How To Overcome Nerves On The Golf Course

Nick Dougherty shares some simple tricks that will help golfers master their nerves

Nixk Dougherty with three amateur golfers at Wentworth
(Image credit: Tom Miles)

Nobody is immune to pressure on the course. From tour pros playing at the highest level to recreational golfers out for a weekend bounce game with friends, it's only normal to feel the knees shake now and then. What matters is how you cope with it. TaylorMade ambassador Nick Dougherty shares some simple techniques in the video and article below...

When it comes to dealing with nerves, the world's best players are equipped with mental tools they can rely on. But that doesn't mean they are infallible. Amateurs should take comfort in that and cut themselves some slack in the big moments. 

In a career full of highlights, Nick led the 2007 US Open at Oakmont after day one and teed it up with a certain Tiger Woods for Saturday's third round, so he knows a thing or two about pressure. By and large, he's swapped his clubs for a microphone these days, but he tapped into his wealth of experience to help Golf Monthly reader Andy Edom. Here's what you can learn.

Have a plan

First and foremost, it starts with a plan, says Dougherty. Whether it's compiled with a coach or on your own, it's an essential part of managing your game, expectations and your nerves. Spend a few minutes before a round checking the weather and thinking about your strategy. 

"Having a plan on the course is so important," Nick said. "For players like Andy who have a handicap around 18, you’re in that beautiful zone where some days can be game-changing but you always have the chance of having those shocking days as well. 

"So I think it's best to keep it nice and simple. Having a plan with your coach is always a good idea. Andy is a great example of this. Have a plan for how you’re going to improve your game, but when you go out on the course, go out to play well."

Nick Dougherty and Golf Monthly reader Andy Edom on the 11th tee at Wentworth

Making a plan and sticking to it will help ease the pressure

(Image credit: Tom Miles)

Play to play great shots

Rounds are few and far between for Dougherty now, so the Englishman is well placed to help amateurs who can't devote as much time to the game as they'd like. As well as sticking to a plan, he is a big advocate of "playing to play great." One way he keeps his mind in the right place to do this is by making notes on his TeeTimeTips driver headcover. 

"What I do with the headcover sounds like the most basic thing in the world but I wish I’d had this when I was playing. I write on my one, 'Swing for the fences', which means don’t be a chicken. 

"Because I know when I’m out there and under pressure, I start making bad decisions. And as soon as I’ve hit one of my bad shots, I’ll start reaching down the bag. ‘Can I hit 3-wood down here?’ Before you know it, you’re reaching for a 6-iron. Swing for the fence, that’s it.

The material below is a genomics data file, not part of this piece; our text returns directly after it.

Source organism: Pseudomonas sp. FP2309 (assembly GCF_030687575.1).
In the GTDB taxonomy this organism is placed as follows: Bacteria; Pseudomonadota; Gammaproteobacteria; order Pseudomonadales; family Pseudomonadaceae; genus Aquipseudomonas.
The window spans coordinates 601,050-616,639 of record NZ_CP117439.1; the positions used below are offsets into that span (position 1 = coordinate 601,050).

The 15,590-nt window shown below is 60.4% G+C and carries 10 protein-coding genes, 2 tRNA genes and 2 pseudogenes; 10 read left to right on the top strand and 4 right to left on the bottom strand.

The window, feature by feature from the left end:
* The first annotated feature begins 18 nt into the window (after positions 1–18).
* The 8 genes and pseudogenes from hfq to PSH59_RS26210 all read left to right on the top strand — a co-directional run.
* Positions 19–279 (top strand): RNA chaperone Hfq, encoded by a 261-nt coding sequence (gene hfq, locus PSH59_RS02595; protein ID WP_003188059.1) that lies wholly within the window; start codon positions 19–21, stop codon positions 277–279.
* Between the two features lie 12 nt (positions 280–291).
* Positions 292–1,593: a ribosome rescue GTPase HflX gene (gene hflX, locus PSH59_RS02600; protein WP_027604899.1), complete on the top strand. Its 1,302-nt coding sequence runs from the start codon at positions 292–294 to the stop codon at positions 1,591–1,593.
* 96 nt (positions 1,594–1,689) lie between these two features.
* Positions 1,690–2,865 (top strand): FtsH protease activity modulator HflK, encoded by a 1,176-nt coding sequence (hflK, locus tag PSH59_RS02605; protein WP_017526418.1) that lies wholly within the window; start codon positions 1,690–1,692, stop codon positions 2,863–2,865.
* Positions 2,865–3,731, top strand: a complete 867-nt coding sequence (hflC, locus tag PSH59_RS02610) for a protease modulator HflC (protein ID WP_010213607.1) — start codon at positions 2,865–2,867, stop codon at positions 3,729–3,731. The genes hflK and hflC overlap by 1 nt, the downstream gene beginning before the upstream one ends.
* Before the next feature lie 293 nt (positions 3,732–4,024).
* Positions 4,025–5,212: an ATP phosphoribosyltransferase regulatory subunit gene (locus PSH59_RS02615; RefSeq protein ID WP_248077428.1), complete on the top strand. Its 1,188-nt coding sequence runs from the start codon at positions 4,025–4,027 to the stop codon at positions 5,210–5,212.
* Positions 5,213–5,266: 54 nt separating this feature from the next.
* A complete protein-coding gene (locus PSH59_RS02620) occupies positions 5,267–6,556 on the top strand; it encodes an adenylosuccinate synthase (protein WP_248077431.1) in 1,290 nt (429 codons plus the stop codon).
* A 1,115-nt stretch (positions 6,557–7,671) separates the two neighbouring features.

"That then ties into, ‘Play to play great shots’. In other words, don’t play to not embarrass yourself, because that’s what happened in my career when I started to struggle. I used to think a 76 was alright because it wasn't super embarrassing. But I've missed the cut and I'm going home.

"So I needed to shift my mentality. Go out there and hit some bad shots but play to hit great shots. What a great mindset if we could all take that to the course. At the end of this life when we stop playing the game, that’s all we’ll have. ‘Do you remember that hole-in-one I made that day’ or, ‘Do you remember that par-5 I knocked it on in two’.

"We won’t be going, 'Do you remember that time I got up-and-down to stay inside the buffer?’ We’re not telling those stories are we?

Nick Dougherty and an amateur golfer in a bunker at Wentworth

Play to play great shots and don't worry about embarrassing yourself

(Image credit: Tom Miles)

"Finally, I write, ‘All in, ground up’. And that means tie yourself into an emotion that is, ‘I am just going to be everything I can on this shot and accept the consequences’. Ground up for me is a reminder that I need to feel like I use the ground when I swing down in my transition. So that’s a technical thing for me but in my mind I immediately have a feeling of what that means because I don’t use the ground that well. I’m still learning. 

"These are super specific to me and the reason I love it is because it’s on my driver so when I come back to the bag and I start to feel nervous, every time I look at my bag it’s telling me to swing for the fences. You can write what you want on there, it can be R-rated if it needs to be to give you the wake-up call you need in your game, but for me, they are the things that make me accountable for what makes me play well."

Andrew Wright
Freelance News Writer

A lifelong golf fan, Andy graduated in 2019 with a degree in Sports Journalism and got his first role in the industry as the Instruction Editor for National Club Golfer. From there, he decided to go freelance and now covers a variety of topics for Golf Monthly. 

Andy took up the game at the age of seven and even harboured ambitions of a career in the professional ranks for a spell. That didn’t pan out, but he still enjoys his weekend golf at Royal Troon and holds a scratch handicap. As a side note, he's made five holes-in-one and could quite possibly be Retief Goosen’s biggest fan.

As well as the above, some of Andy's work has featured on websites such as,, and

What's in Andy's bag?

Driver: Callaway Mavrik Sub-Zero (9°)

3-wood: TaylorMade Stealth 2 Plus (15°)

Driving iron: Titleist U500 (17°)

Irons: Mizuno mp32 (4-PW)

Wedges: Titleist Vokey SM9 (50°, 54° and 58°)

Putter: Titleist Scotty Cameron Newport 2.5

Ball: TaylorMade TP5x